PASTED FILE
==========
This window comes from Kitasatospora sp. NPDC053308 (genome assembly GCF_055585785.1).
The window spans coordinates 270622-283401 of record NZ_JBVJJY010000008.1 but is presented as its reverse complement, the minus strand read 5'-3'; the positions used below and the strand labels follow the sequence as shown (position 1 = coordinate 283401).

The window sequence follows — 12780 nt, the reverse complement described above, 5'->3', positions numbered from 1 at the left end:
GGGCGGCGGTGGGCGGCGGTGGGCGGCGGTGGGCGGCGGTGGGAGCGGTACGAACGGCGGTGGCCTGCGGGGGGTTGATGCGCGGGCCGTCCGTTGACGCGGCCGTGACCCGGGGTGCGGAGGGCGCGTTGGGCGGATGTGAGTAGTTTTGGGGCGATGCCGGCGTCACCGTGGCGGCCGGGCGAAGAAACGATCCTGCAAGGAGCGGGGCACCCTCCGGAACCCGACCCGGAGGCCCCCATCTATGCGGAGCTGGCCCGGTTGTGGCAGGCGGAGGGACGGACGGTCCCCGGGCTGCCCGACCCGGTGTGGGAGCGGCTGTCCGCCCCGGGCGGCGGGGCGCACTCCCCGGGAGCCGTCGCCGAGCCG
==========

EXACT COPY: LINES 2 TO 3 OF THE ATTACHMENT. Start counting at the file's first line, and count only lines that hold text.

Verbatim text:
The window spans coordinates 270622-283401 of record NZ_JBVJJY010000008.1 but is presented as its reverse complement, the minus strand read 5'-3'; the positions used below and the strand labels follow the sequence as shown (position 1 = coordinate 283401).

The window sequence follows — 12780 nt, the reverse complement described above, 5'->3', positions numbered from 1 at the left end: